This homey dish is quite unlike what we usually think of as chili but the cookbook I adapted it from, Williams-Sonoma Chicken (Simon & Schuster Source, NY 2001), calls it chili so I will too. The original calls for canned hominy but I use dried which is much more economical and readily available in the Latino food section of your supermarket. You can red, green, yellow bell peppers and red or green chile peppers in this dish. I like to use contrasting colors to brighten the dish. Served over Mexican-style rice this makes a nice warming meal.
For the chili
4 ounces dried hominy, I use yellow for its rich color but white is fine, or 1 can hominy
12 ounce boneless chicken thighs or 1 pound bone-in
1 yellow onion, chopped (set aside ¼ of the chopped onion for the rice)
1 bell pepper, chopped
1 jalapeño or cayenne pepper, minced
2 cloves garlic, mashed then minced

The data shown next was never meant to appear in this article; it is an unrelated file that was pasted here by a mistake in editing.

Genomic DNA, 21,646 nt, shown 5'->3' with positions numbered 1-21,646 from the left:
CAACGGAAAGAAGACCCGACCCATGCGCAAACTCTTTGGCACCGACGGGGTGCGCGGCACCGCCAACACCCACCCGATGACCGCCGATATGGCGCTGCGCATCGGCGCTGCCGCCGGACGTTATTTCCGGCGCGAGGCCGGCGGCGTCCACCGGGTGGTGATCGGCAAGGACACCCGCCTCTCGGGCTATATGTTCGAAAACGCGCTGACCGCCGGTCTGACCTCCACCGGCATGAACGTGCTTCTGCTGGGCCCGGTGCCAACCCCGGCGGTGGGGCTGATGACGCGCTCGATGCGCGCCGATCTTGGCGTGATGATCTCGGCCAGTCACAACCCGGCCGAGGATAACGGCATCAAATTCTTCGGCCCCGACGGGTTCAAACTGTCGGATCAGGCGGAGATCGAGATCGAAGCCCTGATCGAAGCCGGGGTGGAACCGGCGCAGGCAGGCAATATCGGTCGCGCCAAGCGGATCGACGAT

1 tsp. dried oregano
½ tsp. ground cumin
1 cup chicken stock (reduce by ½ cup if using canned hominy)
1 cup beer
2 Tbsp. masa harina or yellow cornmeal
Salt to taste
For the rice
1 cup medium grain white rice
2 Tbsp. chopped onion
1 ½ cups chicken stock
½ cup tomato sauce
Salt to taste
If using dried hominy, rinse it well and put into a pressure cooker or pot and cover with water by 1 inch. Cook at 15 psi for 20 minutes in pressure cooker or for about 45 minutes at atmospheric pressure. Cool the pressure cooker according to the manufacturer’s instructions. Drain the hominy and set aside.
Skin and bone the chicken if needed and cut into bite-sized cubes. Heat the oil in a small enameled Dutch over or equivalent and brown the chicken, working in batches if need be. Set aside.
Adjust the fat in the pot then add the onion, peppers, and chiles. Sweat over medium-low heat until soft, about 5 minutes. Add the garlic and stir until fragrant. Stir in the oregano and cumin. Pour in the beer and stock then return the chicken to the pan and add the hominy. Stir, bring to a boil then reduce heat, cover, and simmer for 30 minutes.
Mix the masa or cornmeal with a bit of water to make a paste and stir into the chili. Boil for a couple of minutes to thicken.
Heat a scant tablespoon of oil in a saucepan. Fry the onion and rice for about 2 minutes then add the stock and sauce. Bring to a boil, turn the heat to low, and cook for about 20 minutes. Fluff with a fork and salt to taste.